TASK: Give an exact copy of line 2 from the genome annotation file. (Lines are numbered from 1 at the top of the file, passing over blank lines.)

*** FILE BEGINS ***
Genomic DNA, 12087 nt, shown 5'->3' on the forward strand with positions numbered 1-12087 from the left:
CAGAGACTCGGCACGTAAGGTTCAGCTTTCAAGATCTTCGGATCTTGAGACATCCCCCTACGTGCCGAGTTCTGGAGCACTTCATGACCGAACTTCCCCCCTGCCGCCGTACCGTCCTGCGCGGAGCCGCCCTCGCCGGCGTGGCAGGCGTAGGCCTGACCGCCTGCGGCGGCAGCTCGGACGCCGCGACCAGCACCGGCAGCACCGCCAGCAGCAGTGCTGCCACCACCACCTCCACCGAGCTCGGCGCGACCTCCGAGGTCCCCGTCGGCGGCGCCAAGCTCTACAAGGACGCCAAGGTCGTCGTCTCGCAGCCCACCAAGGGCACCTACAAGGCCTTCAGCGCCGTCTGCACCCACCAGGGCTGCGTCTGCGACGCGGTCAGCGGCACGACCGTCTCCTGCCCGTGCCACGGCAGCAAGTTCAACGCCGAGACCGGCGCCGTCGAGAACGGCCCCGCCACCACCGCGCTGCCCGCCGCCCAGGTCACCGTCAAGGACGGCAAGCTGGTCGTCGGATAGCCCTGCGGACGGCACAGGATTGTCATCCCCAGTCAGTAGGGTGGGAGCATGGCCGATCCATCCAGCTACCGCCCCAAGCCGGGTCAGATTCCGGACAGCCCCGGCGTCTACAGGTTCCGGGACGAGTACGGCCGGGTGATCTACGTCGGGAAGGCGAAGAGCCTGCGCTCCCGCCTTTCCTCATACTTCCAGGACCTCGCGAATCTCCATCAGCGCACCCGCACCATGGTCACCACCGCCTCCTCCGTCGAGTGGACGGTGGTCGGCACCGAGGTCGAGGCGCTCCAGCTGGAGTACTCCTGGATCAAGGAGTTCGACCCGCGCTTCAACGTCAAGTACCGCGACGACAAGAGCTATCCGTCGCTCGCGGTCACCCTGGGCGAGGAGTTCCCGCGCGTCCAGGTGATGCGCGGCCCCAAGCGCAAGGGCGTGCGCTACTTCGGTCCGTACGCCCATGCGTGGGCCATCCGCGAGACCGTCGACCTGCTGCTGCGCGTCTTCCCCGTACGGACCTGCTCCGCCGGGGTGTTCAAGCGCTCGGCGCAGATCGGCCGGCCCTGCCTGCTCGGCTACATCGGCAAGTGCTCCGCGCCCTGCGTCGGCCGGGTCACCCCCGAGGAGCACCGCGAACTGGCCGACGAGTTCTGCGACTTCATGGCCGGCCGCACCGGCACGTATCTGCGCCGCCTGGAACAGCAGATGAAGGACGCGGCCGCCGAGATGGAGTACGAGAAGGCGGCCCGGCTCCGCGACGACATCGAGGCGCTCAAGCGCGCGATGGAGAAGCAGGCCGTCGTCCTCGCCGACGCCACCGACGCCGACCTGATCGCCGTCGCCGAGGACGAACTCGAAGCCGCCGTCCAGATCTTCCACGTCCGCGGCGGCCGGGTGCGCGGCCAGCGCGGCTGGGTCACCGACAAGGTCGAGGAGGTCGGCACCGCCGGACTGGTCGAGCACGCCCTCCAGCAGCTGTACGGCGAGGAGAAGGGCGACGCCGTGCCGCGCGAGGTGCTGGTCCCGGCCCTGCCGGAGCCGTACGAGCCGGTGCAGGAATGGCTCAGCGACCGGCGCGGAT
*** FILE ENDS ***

CAGAGACTCGGCACGTAAGGTTCAGCTTTCAAGATCTTCGGATCTTGAGACATCCCCCTACGTGCCGAGTTCTGGAGCACTTCATGACCGAACTTCCCCCCTGCCGCCGTACCGTCCTGCGCGGAGCCGCCCTCGCCGGCGTGGCAGGCGTAGGCCTGACCGCCTGCGGCGGCAGCTCGGACGCCGCGACCAGCACCGGCAGCACCGCCAGCAGCAGTGCTGCCACCACCACCTCCACCGAGCTCGGCGCGACCTCCGAGGTCCCCGTCGGCGGCGCCAAGCTCTACAAGGACGCCAAGGTCGTCGTCTCGCAGCCCACCAAGGGCACCTACAAGGCCTTCAGCGCCGTCTGCACCCACCAGGGCTGCGTCTGCGACGCGGTCAGCGGCACGACCGTCTCCTGCCCGTGCCACGGCAGCAAGTTCAACGCCGAGACCGGCGCCGTCGAGAACGGCCCCGCCACCACCGCGCTGCCCGCCGCCCAGGTCACCGTCAAGGACGGCAAGCTGGTCGTCGGATAGCCCTGCGGACGGCACAGGATTGTCATCCCCAGTCAGTAGGGTGGGAGCATGGCCGATCCATCCAGCTACCGCCCCAAGCCGGGTCAGATTCCGGACAGCCCCGGCGTCTACAGGTTCCGGGACGAGTACGGCCGGGTGATCTACGTCGGGAAGGCGAAGAGCCTGCGCTCCCGCCTTTCCTCATACTTCCAGGACCTCGCGAATCTCCATCAGCGCACCCGCACCATGGTCACCACCGCCTCCTCCGTCGAGTGGACGGTGGTCGGCACCGAGGTCGAGGCGCTCCAGCTGGAGTACTCCTGGATCAAGGAGTTCGACCCGCGCTTCAACGTCAAGTACCGCGACGACAAGAGCTATCCGTCGCTCGCGGTCACCCTGGGCGAGGAGTTCCCGCGCGTCCAGGTGATGCGCGGCCCCAAGCGCAAGGGCGTGCGCTACTTCGGTCCGTACGCCCATGCGTGGGCCATCCGCGAGACCGTCGACCTGCTGCTGCGCGTCTTCCCCGTACGGACCTGCTCCGCCGGGGTGTTCAAGCGCTCGGCGCAGATCGGCCGGCCCTGCCTGCTCGGCTACATCGGCAAGTGCTCCGCGCCCTGCGTCGGCCGGGTCACCCCCGAGGAGCACCGCGAACTGGCCGACGAGTTCTGCGACTTCATGGCCGGCCGCACCGGCACGTATCTGCGCCGCCTGGAACAGCAGATGAAGGACGCGGCCGCCGAGATGGAGTACGAGAAGGCGGCCCGGCTCCGCGACGACATCGAGGCGCTCAAGCGCGCGATGGAGAAGCAGGCCGTCGTCCTCGCCGACGCCACCGACGCCGACCTGATCGCCGTCGCCGAGGACGAACTCGAAGCCGCCGTCCAGATCTTCCACGTCCGCGGCGGCCGGGTGCGCGGCCAGCGCGGCTGGGTCACCGACAAGGTCGAGGAGGTCGGCACCGCCGGACTGGTCGAGCACGCCCTCCAGCAGCTGTACGGCGAGGAGAAGGGCGACGCCGTGCCGCGCGAGGTGCTGGTCCCGGCCCTGCCGGAGCCGTACGAGCCGGTGCAGGAATGGCTCAGCGACCGGCGCGGAT